j pair of damage suffered in battle.
road capital is about eleven win
of dollars. The gross railroad "j3
ings per annum amount to one mS
quarter billions, something more than
double the receipts of the United stiff
government from all sources, and con
siderably greater than the intcrZ'
bearing debt of the United stJS'
which, on June 30, 1899, amounted to
a little over one billion dollars The
railroad companies operate 185 ooo
miles of road and employ nearly 'ono
million of men, who, with their fam.
iliea, make about five millions of our
population dependent upon tho rail,
roads for their daily living.
The government has appropriated
from time to time $320,000,000 to im
prove our harbors and rivers, yet these
great railroad corporations assume the
right to make any rate to points
reached by vessels, necessary to "drive
them out of the waters," while yet
maintaining high local rates to inter
Like all other great aggregations of
wealth, the management of these great
quasi-public corporations stand op
posed to the democratic party, since its
rehabilitation on the principle of
"equal rights to all, special privileges
to none.," would signal the vitalizing of
the interstate commerce law and sound
President Roosevelt on Democratic Ground
Archbishop Francis Albl- Symon of
Rome, a personal representative of the
Pope, is visiting in this country.
The Chicago and Alton Railway has
made arrangements for the establish-
, ment of a w eless telegraph system
on all trains running between Chica-
go and St. Louis. A Chicago dis
patch carried by tho Associated Press
says: "That the wireless telegraph
can bo us:d on fast moving trains
with entire satisfaction was demon
strated today by the Alton road when
- messages were sent from Chicago to
the officials of the road traveling on
tho limited train running between
Chicago and St. Louis. Tho obser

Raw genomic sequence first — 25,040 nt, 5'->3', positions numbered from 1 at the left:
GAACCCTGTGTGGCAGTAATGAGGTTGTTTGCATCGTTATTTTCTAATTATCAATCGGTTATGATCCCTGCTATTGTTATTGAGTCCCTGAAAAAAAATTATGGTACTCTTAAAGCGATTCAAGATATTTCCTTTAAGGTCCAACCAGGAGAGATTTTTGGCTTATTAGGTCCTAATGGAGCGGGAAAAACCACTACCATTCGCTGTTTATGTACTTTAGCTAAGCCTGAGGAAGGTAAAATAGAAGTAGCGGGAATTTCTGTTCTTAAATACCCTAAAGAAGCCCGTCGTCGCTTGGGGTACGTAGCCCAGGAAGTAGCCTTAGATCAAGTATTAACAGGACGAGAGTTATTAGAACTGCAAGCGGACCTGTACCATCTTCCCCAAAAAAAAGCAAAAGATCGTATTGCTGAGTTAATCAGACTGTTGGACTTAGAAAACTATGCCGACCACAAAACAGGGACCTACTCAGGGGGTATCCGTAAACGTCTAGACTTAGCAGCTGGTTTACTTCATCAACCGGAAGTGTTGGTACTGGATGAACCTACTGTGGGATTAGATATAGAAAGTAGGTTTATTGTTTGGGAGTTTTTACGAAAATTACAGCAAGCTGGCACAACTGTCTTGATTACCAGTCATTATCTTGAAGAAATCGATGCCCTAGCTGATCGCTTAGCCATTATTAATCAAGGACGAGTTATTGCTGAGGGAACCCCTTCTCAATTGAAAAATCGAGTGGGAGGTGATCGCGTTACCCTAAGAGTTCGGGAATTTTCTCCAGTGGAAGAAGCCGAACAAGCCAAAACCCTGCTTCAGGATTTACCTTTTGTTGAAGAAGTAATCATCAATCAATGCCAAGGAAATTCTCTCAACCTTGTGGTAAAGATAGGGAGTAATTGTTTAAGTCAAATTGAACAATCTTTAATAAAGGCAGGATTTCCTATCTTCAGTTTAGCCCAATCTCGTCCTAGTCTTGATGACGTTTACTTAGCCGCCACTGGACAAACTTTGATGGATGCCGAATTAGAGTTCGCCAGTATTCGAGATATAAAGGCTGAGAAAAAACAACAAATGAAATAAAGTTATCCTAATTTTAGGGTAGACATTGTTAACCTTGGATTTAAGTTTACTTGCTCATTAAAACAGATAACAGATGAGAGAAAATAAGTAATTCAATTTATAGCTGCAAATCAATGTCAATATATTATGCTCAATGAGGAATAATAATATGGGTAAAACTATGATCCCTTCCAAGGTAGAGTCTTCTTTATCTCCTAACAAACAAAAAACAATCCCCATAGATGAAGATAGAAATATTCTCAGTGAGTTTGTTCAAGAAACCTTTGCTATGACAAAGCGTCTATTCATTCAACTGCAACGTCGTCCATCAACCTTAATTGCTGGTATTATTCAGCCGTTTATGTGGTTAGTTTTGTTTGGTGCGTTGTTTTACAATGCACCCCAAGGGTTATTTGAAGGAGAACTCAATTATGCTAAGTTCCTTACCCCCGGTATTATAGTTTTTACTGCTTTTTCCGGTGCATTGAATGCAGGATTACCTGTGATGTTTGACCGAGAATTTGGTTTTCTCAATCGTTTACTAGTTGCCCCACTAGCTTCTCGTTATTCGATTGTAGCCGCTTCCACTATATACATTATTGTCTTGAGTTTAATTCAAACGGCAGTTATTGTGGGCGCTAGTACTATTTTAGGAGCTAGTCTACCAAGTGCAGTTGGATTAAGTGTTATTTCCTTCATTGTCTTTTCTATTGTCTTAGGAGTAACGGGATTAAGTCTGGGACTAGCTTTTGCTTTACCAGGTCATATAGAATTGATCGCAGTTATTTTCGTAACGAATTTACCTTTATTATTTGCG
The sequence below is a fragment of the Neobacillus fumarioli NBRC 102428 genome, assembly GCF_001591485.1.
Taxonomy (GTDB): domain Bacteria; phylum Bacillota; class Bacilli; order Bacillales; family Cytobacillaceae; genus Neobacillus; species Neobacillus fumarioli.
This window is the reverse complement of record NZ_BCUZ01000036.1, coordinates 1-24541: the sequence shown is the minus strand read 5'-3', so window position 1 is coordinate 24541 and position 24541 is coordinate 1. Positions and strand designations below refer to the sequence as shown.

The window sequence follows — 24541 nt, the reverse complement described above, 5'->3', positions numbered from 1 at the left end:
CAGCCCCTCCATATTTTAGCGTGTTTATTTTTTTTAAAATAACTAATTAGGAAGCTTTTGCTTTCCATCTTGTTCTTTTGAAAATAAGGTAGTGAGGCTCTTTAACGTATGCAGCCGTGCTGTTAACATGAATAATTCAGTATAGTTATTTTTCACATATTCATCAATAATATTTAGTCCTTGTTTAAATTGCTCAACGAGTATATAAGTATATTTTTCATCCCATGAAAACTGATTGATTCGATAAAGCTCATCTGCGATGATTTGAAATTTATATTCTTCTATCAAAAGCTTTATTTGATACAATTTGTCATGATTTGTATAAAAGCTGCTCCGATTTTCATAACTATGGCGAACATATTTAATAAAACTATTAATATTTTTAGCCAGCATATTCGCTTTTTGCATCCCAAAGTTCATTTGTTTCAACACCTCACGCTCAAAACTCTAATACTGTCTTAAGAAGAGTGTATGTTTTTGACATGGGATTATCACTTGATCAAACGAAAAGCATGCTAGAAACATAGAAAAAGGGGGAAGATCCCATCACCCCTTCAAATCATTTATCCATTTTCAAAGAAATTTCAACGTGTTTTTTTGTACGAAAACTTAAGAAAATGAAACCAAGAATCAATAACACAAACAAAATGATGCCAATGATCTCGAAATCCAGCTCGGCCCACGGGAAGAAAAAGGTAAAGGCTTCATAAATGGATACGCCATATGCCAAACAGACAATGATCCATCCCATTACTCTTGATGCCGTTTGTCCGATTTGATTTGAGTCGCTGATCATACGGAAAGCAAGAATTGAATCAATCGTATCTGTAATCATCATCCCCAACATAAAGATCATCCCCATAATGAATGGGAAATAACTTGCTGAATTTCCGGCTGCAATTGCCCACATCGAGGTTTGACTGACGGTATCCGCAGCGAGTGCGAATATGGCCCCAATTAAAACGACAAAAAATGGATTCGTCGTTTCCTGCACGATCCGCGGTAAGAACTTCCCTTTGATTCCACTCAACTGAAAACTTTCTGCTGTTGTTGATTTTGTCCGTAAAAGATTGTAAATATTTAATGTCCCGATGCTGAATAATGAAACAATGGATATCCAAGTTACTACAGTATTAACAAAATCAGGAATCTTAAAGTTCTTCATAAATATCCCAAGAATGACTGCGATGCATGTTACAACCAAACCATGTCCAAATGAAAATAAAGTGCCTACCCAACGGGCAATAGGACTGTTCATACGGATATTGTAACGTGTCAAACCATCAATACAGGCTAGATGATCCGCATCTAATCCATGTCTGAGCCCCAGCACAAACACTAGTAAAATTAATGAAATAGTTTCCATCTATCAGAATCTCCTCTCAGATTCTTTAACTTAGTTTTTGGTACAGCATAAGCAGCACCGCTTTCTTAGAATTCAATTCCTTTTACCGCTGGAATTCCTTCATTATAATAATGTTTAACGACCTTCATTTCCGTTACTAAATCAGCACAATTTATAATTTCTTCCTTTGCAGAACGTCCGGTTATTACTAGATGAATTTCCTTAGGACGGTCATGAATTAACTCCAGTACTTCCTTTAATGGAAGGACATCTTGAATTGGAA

vation car i the train was equipped
. with wireless apparatus and while
. - running at the rate of flftv miles an
hour, messages were oxchanged be-
Your.dlsagrceablo feeling when travel
ing, such as headache, car-sickness, sea
sickness, or nervousness, are all duo to
apitated nerves. Quick relief Is Invari
ably obtained by taking Dr. Miles' Anti
Pain Pills. They calm and refresh tho
woaiT nerves, and relieve you from all
misery and- pain. 25 doses, 2? cents.
Nover sold In bulk.
As a reminder 6f the manner in
which democrats have urged tho rail
road policy to which Mr. Roosevelt is
committed, a chapter from the demo
cratic campaign book of 1900 is inter
esting. This chapter is entitled "The
Railroad Question Discrimination in
Favor of tho Trusts." This extract
from tho democratic campaign book is
particularly interesting at this time.
It is as follows:
Comparatively little attention has
yet been given to the great domestic
and practical question of the control
(not ownership) of those great trusts,
the public transportation lines.
In 1887 congress passed what was
known as the interstate commerce law,
which was intended by those who took
part. in its enactment, to regulate the
interstate railroad rates of the coun
try and afford some protection to the
small shipper as against his great Com
petitor, who, was and is, fattening off
of the special privllegesgrantejd him
by the railroads. The senate commlt
teo on interstate commerce reported
that year to the senate that "the effect
of the prevailing policy of railroad
management, is by an elaborate system
of secret rates, rebates, drawbacks and
concessions, to foster monopoly, to en
rich favored shippers, and to prevent
free competition in many lines of trade
in which the item of transportation Is
an important factor; and, that "rates
are established without apparent re
gard to the actual cost of the service
performed, and are based largely on
"what tno traffic will bear."
It was contemplated by its trainers
that the act to regulate interstate com
merce would correct this condition of
affairs, but its application and con
struction by tho courts have tended to
Under the decisions of the United
States supreme court, with this law on
the statute book, declaring that all
rates shall "be reasonable and just"
and that 'unjust and unreasonable
rates" are unlawful, the railroads may
still charge whatever rates they see
proper and thero is power in no com
mission, in no court, to say them nay.
That this is true, read what tho su
premo court said in the caso of tho
C. N. O. & T. P. Ry. vs. Interstate Com
merce Commission, 162 U. S., 184:
Whether congress intended to confer
upon the interstate commerce commis-
OR PHM RKTl'UNKD.